Atrial Fibrillation

   • What is Atrial Fibrillation?
   • Symptoms of AF
   • Medical Treatment
   • Catheter Ablation
   • Device Therapy






What is Atrial Fibrillation (AF)?
Atrial fibrillation (AF) is the most commonly diagnosed arrhythmia, which is characterized by fast and irregular heart rhythms. It is caused by electrical abnormalities located in the pulmonary veins of the left atrium.

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What are the symptoms of Atrial Fibrillation?
Individuals experience the symptoms of atrial fibrillation differently. Some who have this condition may not feel any symptoms, and their condition will go unnoticed until it is detected by a physician during a routine examination. Others may experience only minor symptoms, while some are sensitive to the slightest sensation. Symptoms commonly reported include shortness of breath, lightheadedness, palpitations, and/or chest discomfort.

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Medical Treatment for AF
The initial treatment for atrial rhythm disorders is antiarrhythmic drug therapy. These drugs can slow the conduction of rapid atrial fibrillation and/or convert atrial fibrillation to a normal sinus rhythm. Drugs, however, do not cure heart rhythm disorders, and they are not effective in all patients. They also require that a patient maintain a very strict schedule of follow-up care with his or her physician. Many patients with atrial fibrillation require a blood thinner, such as Warfarin, to prevent the formation of blood clots, which can cause a stroke.

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Catheter Ablation for Atrial Fibrillation - Current Indications
Many forms of AF are triggered or maintained by a single (or few) focus of muscle firing in the heart. In most patients, these sites have been mapped to the pulmonary veins (vessels which empty blood from the lungs to the left side of the heart). These venous structures have sleeves of atrial tissue extending from the heart (left atrium) for variable distances into the main branch or its tributaries. This musculature when diseased or damaged is capable of generating ectopic complexes, or repetitive activity at very rapid rates. In susceptible patients, this may lead to and maintains atrial fibrillation.

Elimination of the triggers can lead reduction or elimination of AF. Catheter ablation techniques have been designed and successfully applied to a variety of patients with AF targeting the pulmonary vein musculature. These muscle sleeves have discrete and limited connections to the atria, which may be vulnerable to catheter ablation. A mapping catheter and an ablation catheter are passed into the left atrium using a trans-septal puncture. The discrete connections of the pulmonary vein to the left atrium are mapped and precisely identified. These connections are then ablated using radiofrequency energy. The pulmonary vein is then progressively disconnected with the ultimate result of complete isolation of the pulmonary vein musculature from the left atrium. Each pulmonary vein is entered and serially ablated until all pulmonary veins are completely electrically disconnected. This can be achieved in about 99% of targeted veins. The pulmonary veins continue to serve as conduits of oxygenated blood to the left atrium.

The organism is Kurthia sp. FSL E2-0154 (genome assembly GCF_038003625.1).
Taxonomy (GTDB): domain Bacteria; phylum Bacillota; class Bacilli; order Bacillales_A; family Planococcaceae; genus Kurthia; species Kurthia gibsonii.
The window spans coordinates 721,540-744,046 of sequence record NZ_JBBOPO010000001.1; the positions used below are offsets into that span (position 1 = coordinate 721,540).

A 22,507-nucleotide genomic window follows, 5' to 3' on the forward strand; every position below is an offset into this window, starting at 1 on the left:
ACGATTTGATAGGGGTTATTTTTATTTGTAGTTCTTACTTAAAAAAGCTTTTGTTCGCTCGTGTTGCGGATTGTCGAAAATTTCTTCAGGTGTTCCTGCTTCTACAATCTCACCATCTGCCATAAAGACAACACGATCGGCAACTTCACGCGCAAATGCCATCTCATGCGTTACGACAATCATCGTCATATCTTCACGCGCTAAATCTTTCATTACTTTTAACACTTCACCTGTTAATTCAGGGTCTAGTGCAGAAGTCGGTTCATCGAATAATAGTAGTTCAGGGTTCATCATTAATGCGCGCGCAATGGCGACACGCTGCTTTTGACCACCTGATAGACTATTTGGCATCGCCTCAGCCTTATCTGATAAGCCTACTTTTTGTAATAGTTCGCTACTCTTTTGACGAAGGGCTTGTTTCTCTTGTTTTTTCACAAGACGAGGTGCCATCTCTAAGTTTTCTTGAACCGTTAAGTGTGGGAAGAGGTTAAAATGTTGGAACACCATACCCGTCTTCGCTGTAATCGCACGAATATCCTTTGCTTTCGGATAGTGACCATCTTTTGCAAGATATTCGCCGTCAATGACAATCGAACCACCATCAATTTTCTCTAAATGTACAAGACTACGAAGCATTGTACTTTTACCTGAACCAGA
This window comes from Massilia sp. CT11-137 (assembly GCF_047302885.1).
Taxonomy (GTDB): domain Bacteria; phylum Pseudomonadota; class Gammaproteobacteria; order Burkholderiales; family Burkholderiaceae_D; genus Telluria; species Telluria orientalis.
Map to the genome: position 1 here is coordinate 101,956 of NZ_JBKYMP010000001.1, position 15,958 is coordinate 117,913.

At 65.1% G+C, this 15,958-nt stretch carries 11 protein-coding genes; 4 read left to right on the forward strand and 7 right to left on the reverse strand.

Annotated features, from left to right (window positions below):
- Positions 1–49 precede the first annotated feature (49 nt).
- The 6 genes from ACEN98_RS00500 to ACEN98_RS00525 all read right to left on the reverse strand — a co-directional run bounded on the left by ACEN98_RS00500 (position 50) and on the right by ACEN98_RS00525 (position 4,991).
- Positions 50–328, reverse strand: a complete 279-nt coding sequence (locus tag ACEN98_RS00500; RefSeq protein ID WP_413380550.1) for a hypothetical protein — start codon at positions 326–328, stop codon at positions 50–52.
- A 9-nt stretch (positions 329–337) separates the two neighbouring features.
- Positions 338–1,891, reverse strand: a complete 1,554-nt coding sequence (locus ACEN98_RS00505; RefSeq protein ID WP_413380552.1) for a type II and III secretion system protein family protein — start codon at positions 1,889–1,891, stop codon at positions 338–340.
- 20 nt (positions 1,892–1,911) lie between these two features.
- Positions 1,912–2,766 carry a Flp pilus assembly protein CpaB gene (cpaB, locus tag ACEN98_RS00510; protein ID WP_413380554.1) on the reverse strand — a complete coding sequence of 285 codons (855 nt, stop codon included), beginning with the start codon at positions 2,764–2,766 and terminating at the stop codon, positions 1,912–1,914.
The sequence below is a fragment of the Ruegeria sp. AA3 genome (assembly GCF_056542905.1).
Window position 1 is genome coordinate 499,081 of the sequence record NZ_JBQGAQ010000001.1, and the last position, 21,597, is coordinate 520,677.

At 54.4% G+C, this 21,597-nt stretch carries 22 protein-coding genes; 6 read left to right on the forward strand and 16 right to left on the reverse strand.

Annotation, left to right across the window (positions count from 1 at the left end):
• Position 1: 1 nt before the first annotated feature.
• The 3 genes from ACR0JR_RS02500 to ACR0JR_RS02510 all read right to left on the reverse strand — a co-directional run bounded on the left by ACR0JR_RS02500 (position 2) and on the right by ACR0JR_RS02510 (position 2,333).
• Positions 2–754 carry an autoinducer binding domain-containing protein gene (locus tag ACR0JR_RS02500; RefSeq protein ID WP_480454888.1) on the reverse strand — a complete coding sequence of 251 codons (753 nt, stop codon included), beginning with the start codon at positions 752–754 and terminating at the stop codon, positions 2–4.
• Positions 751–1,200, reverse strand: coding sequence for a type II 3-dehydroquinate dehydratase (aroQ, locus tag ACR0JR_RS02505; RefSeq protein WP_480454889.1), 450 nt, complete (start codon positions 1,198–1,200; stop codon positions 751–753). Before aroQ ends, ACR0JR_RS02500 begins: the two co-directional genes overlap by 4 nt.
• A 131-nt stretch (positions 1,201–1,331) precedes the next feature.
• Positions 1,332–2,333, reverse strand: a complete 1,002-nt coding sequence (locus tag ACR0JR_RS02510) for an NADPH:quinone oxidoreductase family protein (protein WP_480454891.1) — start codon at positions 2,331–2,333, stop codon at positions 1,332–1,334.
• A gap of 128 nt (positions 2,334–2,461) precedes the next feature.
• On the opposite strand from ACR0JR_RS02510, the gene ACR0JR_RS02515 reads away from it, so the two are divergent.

This procedure is curative in approximately 70% of patients, who will then require no further medical therapy. An additional 20% of patients may respond to antiarrhythmic drugs that were previous ineffective, or have substantial reduction in AF events. About 10-15% of patients have no response, presumably due to alternate triggers in the heart. Some patients benefit from a second procedure if the first was unsuccessful. The procedure has a small risk of about 1-2%. Fortunately, serious complications are infrequent. The potential complications include pulmonary vein stenosis (narrowing of the opening of the pulmonary veins due to aggressive scar tissue formation), small risk of stroke and risk of cardiac perforation requiring catheter drainage or surgery. Risk of catastrophic complications (heart attack, esophageal perforation and death) is extremely small.

Ideal candidates include patients who have paroxysmal AF without major structural heart disease. Selected patients with persistent or chronic AF may be also be candidates for ablation. Catheter ablation is an effective tool offering a curative treatment of atrial fibrillation.

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Device Therapy for AF
In a subset of patients with paroxysmal (intermittent) or persistent atrial fibrillation, devices can be used to either prevent atrial fibrillation or convert it to a normal sinus rhythm. These devices include pacemakers and implantable cardioverter defibrillators (ICD).

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